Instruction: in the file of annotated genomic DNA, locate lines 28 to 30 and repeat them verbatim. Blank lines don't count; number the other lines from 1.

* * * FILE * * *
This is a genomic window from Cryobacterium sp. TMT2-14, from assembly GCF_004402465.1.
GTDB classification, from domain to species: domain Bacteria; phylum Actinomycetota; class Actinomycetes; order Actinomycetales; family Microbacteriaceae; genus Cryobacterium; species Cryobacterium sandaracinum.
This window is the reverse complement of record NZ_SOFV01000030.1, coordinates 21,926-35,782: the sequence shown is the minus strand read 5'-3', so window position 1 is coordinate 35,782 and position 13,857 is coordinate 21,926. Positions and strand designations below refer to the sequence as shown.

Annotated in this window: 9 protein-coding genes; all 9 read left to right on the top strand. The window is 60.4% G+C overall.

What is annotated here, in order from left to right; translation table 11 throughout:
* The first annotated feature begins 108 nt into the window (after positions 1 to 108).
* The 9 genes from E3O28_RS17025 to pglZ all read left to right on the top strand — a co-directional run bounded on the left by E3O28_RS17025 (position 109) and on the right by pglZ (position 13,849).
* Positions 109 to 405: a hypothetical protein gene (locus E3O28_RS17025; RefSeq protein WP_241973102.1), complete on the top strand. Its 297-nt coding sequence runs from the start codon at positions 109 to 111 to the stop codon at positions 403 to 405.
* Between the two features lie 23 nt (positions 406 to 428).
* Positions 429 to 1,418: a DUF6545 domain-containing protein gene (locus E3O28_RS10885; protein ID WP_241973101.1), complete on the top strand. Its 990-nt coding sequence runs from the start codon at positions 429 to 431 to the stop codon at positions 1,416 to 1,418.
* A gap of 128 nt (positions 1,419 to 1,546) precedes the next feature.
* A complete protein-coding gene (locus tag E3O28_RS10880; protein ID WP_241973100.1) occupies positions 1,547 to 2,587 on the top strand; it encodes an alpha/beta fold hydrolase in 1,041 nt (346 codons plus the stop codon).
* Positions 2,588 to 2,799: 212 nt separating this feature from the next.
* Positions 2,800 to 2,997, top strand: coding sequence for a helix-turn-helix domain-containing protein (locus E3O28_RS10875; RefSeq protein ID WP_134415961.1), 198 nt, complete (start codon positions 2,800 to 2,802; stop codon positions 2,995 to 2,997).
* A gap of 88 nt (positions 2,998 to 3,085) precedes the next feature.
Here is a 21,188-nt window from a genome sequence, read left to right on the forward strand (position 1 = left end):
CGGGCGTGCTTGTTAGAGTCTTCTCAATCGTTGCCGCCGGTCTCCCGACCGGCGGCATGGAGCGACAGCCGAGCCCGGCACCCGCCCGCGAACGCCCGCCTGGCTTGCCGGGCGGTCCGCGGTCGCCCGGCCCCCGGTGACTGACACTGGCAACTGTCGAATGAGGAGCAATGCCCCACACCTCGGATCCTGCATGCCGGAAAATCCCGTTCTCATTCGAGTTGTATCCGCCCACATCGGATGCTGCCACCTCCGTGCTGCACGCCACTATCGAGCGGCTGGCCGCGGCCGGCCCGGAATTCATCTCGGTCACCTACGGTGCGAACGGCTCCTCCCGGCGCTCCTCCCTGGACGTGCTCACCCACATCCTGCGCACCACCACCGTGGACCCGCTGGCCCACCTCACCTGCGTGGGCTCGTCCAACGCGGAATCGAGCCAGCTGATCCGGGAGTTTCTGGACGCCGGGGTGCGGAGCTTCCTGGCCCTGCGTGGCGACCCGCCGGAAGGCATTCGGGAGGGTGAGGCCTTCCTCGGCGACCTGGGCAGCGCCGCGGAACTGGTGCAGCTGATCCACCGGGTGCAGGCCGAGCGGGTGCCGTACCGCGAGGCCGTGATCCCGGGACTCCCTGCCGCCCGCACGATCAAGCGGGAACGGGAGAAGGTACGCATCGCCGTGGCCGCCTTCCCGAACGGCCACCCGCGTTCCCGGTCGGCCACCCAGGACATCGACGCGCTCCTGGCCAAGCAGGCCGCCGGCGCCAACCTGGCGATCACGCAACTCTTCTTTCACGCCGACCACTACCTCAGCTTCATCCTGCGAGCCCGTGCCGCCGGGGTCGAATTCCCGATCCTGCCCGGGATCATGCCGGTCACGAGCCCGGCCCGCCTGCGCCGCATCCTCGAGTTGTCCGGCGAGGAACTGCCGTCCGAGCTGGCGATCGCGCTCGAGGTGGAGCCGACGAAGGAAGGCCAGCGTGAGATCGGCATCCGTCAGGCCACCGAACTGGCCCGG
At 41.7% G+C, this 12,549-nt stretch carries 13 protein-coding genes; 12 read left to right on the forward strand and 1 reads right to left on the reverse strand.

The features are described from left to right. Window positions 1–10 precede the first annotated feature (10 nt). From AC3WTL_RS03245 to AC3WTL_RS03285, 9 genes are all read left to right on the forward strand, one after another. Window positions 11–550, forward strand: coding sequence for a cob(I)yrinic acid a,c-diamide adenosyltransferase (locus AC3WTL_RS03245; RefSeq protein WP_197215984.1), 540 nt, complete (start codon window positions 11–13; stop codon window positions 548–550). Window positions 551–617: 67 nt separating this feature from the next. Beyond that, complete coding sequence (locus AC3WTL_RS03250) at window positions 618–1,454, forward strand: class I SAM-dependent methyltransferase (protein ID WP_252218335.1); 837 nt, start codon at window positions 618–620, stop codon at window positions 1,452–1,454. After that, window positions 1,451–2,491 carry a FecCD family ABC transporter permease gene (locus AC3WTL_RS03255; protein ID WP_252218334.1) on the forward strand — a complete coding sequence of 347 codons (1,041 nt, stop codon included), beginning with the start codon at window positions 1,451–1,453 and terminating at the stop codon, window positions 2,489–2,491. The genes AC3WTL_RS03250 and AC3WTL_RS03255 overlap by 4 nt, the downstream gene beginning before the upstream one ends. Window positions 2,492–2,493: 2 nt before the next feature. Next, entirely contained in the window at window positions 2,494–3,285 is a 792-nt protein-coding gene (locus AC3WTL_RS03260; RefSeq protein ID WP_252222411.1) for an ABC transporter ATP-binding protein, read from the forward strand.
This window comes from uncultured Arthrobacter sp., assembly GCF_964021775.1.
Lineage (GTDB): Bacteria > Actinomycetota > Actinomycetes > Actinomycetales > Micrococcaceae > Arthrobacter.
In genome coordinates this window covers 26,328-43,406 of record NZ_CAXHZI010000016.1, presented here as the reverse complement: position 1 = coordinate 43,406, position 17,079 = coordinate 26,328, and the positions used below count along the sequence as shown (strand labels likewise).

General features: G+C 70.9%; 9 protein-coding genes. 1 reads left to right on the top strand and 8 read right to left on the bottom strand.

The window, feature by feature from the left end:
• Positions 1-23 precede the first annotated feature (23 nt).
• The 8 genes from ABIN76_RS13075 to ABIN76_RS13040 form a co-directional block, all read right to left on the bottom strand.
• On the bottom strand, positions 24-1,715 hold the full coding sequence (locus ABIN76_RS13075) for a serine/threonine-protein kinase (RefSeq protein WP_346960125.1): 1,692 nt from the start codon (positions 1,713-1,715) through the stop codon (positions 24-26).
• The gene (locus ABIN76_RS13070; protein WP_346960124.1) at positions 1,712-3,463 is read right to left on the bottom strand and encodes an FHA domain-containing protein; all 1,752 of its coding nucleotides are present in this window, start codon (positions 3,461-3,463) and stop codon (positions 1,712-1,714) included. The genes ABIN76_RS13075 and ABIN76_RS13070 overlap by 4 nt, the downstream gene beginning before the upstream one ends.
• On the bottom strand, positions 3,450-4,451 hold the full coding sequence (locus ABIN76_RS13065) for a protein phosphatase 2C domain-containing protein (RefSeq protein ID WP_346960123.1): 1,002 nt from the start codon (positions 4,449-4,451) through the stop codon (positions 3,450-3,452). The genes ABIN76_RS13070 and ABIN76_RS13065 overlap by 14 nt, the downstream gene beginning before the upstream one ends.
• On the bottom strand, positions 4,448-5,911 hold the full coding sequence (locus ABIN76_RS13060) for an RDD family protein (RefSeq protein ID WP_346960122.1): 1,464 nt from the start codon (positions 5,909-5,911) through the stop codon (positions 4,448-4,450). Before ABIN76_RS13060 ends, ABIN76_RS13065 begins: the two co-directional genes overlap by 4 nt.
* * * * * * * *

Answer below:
• The gene (locus ABIN76_RS13070; protein WP_346960124.1) at positions 1,712-3,463 is read right to left on the bottom strand and encodes an FHA domain-containing protein; all 1,752 of its coding nucleotides are present in this window, start codon (positions 3,461-3,463) and stop codon (positions 1,712-1,714) included. The genes ABIN76_RS13075 and ABIN76_RS13070 overlap by 4 nt, the downstream gene beginning before the upstream one ends.
• On the bottom strand, positions 3,450-4,451 hold the full coding sequence (locus ABIN76_RS13065) for a protein phosphatase 2C domain-containing protein (RefSeq protein ID WP_346960123.1): 1,002 nt from the start codon (positions 4,449-4,451) through the stop codon (positions 3,450-3,452). The genes ABIN76_RS13070 and ABIN76_RS13065 overlap by 14 nt, the downstream gene beginning before the upstream one ends.
• On the bottom strand, positions 4,448-5,911 hold the full coding sequence (locus ABIN76_RS13060) for an RDD family protein (RefSeq protein ID WP_346960122.1): 1,464 nt from the start codon (positions 5,909-5,911) through the stop codon (positions 4,448-4,450). Before ABIN76_RS13060 ends, ABIN76_RS13065 begins: the two co-directional genes overlap by 4 nt.